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Inequality and Risk-Taking Behaviour

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  • Hopkins, Ed

Abstract

This paper investigates social influences on attitudes to risk and offers an evolutionary explanation of risk-taking by young low-ranked males. Becker, Murphy and Werning (2005) found that individuals about to participate in a status tournament may take fair gambles even though they are risk averse in both wealth and status. Here their model is generalised by use of the insight of Hopkins and Kornienko (2010) that in a tournament or status competition one can consider equality in terms of the status or rewards available as well as in initial endowments. While Becker et al. found that risk-taking is increasing in the equality of initial endowments, it is found here that it is increasing in the inequality of rewards in the tournament. Further, it is shown that the poorest will be risk loving if the lowest level of status awarded is sufficiently low. Thus, the disadvantaged in society rationally engage in risky behavior when social rewards are sufficiently unequal. Finally, as greater inequality in terms of social status induces gambling, it can cause greater inequality of wealth.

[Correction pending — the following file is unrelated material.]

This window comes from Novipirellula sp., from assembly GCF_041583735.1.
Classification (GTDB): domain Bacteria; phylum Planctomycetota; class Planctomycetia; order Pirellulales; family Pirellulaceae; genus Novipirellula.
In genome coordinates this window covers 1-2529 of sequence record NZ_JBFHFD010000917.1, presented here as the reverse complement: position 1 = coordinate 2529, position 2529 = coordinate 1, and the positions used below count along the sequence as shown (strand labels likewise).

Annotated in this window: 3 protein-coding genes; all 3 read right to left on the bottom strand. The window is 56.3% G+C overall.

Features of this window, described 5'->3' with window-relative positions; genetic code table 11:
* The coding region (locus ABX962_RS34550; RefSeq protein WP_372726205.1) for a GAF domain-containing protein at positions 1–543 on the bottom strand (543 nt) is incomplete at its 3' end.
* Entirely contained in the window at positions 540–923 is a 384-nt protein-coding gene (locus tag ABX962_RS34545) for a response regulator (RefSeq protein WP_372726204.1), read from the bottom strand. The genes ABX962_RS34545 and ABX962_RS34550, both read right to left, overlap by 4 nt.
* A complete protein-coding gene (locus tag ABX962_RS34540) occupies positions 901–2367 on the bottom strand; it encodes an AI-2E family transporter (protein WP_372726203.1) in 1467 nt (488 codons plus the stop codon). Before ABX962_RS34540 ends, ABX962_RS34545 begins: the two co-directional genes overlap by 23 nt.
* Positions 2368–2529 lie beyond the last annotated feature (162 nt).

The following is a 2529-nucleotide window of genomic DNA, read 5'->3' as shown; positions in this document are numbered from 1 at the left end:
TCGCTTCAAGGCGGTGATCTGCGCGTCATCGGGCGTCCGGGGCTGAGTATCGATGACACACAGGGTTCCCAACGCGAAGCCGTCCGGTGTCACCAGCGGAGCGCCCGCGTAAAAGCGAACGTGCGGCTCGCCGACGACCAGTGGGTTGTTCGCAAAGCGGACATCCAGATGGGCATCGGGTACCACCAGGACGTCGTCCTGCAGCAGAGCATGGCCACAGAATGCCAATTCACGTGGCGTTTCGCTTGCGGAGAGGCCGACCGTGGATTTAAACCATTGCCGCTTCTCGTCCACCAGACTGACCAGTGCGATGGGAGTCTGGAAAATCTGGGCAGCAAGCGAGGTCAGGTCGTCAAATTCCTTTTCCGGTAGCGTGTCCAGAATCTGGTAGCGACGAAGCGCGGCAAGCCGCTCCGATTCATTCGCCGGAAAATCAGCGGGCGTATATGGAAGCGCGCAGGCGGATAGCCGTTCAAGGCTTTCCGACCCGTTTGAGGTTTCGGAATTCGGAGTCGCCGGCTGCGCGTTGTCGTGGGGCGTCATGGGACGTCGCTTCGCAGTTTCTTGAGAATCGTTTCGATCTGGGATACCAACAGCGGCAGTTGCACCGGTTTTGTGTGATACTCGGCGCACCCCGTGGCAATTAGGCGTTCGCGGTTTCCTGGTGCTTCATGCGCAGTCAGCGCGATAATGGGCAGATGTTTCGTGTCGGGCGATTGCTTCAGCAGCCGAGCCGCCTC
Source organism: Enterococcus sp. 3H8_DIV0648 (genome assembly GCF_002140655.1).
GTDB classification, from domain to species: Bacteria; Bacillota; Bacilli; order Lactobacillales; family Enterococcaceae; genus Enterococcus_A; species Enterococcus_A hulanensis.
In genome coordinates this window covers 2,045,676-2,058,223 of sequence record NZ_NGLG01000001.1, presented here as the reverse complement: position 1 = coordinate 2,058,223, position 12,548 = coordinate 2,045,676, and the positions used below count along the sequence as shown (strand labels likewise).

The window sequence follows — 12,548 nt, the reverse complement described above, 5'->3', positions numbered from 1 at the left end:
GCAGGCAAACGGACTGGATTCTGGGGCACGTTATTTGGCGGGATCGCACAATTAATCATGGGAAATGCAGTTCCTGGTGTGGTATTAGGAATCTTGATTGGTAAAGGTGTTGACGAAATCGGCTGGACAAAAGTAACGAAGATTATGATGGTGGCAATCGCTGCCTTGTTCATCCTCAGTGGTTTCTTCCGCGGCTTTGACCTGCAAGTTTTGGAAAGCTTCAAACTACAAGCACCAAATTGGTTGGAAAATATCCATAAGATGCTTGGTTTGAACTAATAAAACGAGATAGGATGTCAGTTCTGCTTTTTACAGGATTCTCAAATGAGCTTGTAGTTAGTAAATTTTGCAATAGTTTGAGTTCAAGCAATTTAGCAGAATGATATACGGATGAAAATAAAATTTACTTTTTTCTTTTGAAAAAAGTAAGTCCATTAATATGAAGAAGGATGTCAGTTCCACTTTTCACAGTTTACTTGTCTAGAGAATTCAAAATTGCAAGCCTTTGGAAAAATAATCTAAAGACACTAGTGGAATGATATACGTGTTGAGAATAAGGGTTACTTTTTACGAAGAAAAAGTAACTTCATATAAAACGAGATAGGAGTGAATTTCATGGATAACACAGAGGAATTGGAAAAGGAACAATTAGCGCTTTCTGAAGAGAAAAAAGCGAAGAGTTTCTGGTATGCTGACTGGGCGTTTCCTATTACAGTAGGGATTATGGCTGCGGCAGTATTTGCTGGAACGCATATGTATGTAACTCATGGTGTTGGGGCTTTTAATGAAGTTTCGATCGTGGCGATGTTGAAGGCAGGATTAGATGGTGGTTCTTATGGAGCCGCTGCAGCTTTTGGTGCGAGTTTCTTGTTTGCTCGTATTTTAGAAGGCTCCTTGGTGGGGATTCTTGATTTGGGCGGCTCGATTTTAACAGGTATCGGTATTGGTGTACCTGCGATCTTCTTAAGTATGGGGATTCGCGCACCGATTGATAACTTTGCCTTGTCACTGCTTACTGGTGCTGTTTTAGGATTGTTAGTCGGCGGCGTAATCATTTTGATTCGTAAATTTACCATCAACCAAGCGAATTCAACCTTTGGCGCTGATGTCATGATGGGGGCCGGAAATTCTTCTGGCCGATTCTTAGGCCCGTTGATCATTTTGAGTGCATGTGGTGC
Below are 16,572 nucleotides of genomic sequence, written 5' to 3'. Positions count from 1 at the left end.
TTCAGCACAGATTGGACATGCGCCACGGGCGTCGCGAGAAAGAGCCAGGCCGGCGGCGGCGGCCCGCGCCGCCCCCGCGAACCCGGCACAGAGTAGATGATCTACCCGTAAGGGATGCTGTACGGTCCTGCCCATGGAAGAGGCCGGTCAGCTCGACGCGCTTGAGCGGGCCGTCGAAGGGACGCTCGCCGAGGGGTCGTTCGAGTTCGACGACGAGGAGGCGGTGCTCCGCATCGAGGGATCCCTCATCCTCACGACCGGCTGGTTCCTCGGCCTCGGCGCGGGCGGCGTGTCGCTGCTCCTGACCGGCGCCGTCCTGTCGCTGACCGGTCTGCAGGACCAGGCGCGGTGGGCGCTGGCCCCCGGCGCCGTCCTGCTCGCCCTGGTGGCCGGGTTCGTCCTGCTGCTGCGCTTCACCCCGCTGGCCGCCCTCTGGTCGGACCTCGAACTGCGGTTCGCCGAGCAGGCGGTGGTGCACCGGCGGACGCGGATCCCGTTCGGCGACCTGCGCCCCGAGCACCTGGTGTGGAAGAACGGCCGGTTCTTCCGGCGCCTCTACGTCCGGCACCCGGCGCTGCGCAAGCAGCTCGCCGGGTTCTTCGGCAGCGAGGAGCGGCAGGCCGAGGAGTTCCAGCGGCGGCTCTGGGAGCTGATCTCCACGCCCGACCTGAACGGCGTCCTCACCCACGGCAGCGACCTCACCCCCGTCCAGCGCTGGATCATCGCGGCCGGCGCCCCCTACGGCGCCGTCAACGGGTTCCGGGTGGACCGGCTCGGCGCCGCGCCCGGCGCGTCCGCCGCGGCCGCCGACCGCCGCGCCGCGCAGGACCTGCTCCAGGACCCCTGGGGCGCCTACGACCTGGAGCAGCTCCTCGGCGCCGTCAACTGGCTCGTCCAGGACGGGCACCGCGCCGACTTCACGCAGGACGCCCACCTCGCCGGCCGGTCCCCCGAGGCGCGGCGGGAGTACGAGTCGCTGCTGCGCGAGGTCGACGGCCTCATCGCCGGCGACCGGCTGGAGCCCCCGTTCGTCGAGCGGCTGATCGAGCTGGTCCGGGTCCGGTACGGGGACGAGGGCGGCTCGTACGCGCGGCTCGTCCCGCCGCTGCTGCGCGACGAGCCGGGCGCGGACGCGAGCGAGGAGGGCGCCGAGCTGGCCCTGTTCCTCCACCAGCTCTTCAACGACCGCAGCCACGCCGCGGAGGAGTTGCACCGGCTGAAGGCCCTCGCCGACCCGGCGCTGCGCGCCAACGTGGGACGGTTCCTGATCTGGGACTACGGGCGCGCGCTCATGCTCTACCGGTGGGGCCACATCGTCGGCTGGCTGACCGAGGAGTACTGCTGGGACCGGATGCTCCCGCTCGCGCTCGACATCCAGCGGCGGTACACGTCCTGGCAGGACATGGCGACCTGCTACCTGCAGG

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File URL: http://repo.sire.ac.uk/handle/10943/270
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Bibliographic Info

Paper provided by Scottish Institute for Research in Economics (SIRE) in its series SIRE Discussion Papers with number 2011-29.

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Date of creation: 2011
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Handle: RePEc:edn:sirdps:270

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Keywords: risk; status; inequality;

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Cited by:
  1. Marcel Fafchamps & Bereket Kebede & Daniel John Zizzo, 2014. "Keep Up With the Winners: Experimental Evidence on Risk Taking, Asset Integration, and Peer Effects," Working Paper series, University of East Anglia, Centre for Behavioural and Experimental Social Science (CBESS) 14-03, School of Economics, University of East Anglia, Norwich, UK..

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